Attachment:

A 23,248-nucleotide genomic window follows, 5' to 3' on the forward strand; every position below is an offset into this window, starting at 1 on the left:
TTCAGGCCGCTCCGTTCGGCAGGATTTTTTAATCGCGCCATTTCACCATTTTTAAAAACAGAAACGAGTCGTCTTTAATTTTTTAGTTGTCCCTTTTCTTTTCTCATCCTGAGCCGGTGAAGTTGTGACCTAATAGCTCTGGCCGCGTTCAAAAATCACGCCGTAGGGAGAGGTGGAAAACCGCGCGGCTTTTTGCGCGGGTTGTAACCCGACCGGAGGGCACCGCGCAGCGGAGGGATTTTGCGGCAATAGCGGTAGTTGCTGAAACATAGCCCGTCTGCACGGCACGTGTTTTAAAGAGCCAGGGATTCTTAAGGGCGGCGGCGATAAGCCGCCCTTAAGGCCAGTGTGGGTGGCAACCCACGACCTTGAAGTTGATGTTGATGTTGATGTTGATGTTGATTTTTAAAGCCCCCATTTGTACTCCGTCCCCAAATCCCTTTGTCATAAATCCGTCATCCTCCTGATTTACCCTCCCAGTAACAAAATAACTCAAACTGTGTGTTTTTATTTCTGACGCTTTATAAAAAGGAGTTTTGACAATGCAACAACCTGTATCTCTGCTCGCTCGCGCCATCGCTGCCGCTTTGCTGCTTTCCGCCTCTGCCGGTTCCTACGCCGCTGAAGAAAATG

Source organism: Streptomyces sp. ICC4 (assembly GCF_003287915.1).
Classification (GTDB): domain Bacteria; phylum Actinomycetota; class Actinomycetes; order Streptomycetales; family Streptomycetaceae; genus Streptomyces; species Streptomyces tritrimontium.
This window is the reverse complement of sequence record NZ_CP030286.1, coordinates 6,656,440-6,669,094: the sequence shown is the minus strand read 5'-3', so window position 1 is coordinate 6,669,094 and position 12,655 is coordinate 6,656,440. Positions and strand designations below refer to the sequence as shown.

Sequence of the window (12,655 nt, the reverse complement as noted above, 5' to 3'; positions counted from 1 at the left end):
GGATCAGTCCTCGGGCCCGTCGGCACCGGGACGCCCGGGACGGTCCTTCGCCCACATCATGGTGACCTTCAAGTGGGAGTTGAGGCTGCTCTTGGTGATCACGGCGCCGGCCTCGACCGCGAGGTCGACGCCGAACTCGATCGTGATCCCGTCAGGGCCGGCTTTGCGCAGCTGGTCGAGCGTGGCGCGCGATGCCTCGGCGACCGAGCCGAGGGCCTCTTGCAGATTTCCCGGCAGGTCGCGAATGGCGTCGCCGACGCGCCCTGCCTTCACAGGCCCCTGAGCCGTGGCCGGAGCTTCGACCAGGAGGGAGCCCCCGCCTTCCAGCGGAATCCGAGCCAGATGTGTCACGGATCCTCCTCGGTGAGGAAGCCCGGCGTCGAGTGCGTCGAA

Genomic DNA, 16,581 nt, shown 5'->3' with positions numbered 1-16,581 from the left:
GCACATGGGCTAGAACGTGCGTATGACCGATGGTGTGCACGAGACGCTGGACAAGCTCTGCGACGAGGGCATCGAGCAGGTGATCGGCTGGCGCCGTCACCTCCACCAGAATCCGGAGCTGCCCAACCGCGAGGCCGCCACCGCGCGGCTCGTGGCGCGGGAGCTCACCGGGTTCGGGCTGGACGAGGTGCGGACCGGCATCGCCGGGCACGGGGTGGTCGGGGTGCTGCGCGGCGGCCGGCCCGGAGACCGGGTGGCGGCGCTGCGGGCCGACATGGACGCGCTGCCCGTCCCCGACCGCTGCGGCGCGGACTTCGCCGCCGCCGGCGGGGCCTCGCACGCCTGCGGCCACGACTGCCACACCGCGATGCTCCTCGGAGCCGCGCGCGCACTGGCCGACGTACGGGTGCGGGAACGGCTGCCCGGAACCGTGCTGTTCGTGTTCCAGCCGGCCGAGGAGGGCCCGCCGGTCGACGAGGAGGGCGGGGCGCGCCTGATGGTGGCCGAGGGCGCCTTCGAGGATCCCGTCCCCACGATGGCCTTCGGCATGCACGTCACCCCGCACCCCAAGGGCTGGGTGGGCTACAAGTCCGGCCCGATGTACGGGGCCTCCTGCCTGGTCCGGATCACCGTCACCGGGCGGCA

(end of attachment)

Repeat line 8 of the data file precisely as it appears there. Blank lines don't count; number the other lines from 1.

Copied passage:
Genomic DNA, 16,581 nt, shown 5'->3' with positions numbered 1-16,581 from the left: